21 November 2017, Tuesday

On November 21 2017, the European Court of Human Rights delivered a ruling on the case of Kaimova and others vs Russia (No 24132/12). Moldy Kaimov died in a prison facility from tuberculosis, and the Russian government must now pay 24,000 euros in compensation to the Kaimov family. 

Moldy Kaimov had suffered from tuberculosis of the lungs since 2004. He received treatment while in pre-trial detention but did not receive medical help at the prison facility to which he was later sent and his condition began to worsen.  

Damani Kaimova, Moldy’s mother, said that she attempted to get treatment for her son but her efforts were in vain. “During the last month of my son’s life, I came to the prison gates every day and asked to see him, but they let me see him only when he was dying”, she said. “I found out that he felt unwell and was not receiving treatment when he called me and asked me to try to influence the doctors. He said that they were not even giving him a drip. Trying to get the needed medicines to him was also a difficult endeavor. I would get the prescriptions and buy the medicines, but when Moldy died on July 1 2010 the prison officials brought me out a huge bag filled with all these medicines and I realized then that the medicines I had bought were not reaching to him”, she said.   

Lawyers working with Justice Initiative tried to organize treatment for Moldy Kaimov. After he died, their legal work involved ensuring criminal liability for prison staff at prison colony 2 in Tatarstan. Documents obtained from the prison show that the prison doctors wrote in Kaimov’s medical records that he supposedly refused treatment, but his family and the lawyers who visited him say that he constantly complained of the lack of medical treatment.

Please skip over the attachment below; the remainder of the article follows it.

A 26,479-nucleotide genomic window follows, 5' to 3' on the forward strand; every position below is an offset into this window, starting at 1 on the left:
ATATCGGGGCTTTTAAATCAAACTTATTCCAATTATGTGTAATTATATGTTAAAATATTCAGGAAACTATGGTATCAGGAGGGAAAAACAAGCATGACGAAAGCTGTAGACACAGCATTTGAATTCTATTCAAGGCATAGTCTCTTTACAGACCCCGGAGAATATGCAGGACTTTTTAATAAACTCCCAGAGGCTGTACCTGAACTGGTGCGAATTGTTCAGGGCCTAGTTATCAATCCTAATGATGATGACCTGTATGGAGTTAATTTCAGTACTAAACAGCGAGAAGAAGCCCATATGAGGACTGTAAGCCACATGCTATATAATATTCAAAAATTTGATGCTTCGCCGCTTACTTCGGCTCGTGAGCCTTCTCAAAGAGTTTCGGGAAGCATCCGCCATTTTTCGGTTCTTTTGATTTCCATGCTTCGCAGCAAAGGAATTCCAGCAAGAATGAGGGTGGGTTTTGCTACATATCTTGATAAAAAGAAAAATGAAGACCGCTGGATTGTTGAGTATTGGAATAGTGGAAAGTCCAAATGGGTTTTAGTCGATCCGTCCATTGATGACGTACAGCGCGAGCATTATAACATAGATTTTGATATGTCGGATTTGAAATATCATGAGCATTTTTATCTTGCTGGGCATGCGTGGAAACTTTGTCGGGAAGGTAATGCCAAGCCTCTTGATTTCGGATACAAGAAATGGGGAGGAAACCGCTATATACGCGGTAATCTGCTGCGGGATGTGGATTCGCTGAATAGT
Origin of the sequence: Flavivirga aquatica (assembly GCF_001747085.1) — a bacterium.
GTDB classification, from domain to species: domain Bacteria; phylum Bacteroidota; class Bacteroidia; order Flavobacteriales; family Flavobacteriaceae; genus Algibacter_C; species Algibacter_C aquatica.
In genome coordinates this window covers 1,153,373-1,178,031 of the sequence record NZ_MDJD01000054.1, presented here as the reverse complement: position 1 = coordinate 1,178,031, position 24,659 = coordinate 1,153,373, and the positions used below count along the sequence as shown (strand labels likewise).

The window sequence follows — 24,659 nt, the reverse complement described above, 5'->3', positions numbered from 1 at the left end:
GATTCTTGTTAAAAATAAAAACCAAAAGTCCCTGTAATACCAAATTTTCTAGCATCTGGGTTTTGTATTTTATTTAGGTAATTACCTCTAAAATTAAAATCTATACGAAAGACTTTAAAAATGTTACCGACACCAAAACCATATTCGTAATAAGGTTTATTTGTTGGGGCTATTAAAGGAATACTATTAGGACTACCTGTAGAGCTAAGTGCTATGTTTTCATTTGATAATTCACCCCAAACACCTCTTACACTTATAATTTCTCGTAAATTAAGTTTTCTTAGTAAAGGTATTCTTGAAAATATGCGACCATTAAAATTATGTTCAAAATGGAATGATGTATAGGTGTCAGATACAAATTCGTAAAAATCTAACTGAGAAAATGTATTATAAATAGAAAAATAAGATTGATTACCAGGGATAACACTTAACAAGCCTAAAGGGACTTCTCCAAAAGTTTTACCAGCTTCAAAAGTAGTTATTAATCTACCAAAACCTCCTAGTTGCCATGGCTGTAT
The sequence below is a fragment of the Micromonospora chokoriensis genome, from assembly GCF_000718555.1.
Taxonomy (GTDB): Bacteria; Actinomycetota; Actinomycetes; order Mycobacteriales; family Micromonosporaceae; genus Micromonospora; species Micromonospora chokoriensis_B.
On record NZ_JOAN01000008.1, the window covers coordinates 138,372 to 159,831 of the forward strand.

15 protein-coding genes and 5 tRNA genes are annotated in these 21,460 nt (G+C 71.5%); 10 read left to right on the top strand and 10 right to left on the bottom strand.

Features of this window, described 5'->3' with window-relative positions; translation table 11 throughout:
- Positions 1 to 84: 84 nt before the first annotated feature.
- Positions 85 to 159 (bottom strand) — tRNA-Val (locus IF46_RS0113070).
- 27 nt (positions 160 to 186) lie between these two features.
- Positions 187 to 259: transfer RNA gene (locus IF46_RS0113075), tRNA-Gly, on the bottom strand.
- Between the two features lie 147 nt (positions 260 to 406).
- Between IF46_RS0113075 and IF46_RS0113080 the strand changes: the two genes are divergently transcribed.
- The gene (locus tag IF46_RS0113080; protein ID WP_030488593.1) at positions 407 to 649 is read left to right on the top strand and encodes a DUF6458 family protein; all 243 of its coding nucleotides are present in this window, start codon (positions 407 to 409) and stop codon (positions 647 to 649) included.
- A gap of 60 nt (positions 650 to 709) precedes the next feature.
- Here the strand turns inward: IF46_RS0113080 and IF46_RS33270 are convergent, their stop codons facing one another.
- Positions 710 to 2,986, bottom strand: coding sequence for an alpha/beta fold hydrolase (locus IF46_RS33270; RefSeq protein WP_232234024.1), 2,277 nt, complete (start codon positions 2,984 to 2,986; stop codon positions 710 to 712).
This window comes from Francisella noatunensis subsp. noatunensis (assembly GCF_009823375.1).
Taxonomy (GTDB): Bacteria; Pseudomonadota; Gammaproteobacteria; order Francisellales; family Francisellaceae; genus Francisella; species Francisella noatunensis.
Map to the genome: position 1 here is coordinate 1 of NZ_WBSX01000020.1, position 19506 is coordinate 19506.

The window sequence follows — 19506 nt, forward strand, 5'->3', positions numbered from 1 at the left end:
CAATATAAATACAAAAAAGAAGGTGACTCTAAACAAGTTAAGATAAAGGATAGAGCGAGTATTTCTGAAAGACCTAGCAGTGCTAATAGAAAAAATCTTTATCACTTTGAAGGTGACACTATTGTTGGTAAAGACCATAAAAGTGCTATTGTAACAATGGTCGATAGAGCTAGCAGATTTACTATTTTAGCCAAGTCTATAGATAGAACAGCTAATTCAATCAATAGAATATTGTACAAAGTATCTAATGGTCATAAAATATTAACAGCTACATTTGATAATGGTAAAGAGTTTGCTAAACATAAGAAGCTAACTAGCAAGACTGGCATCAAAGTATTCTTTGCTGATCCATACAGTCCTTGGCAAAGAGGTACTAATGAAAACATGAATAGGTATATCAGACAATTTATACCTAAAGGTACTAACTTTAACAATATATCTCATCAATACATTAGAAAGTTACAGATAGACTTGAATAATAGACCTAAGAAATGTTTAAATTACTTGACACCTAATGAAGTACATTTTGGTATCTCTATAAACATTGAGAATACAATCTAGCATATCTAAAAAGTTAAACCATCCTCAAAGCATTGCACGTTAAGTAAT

In its ruling on Kaimova and others vs Russia (No 24132/12), the ECHR recognized that the Russian authorities violated their positive obligations under Article 2 of the European Convention on Human Rights by not protecting Kaimov’s life and not conducting an effective investigation into the circumstances of his death in detention.

“Lawyers from Justice Initiative are currently handling around 20 cases on failure to provide medical assistance in detention”, said Olga Gnezdilova, a lawyer working with Justice Initiative. “We are waiting now for the ECHR decision on the case of convicted person Khakulov, who died in prison because the prison administration refused to treat his kidney failure. Prisoners often cannot get even basic medical examinations and this is also a violation of their rights. People in custody are completely dependent on the authorities. They cannot simply go to a hospital of their choice and cannot help themselves. This is why the law makes the state responsible for looking after prisoners’ lives and health”, she said. 

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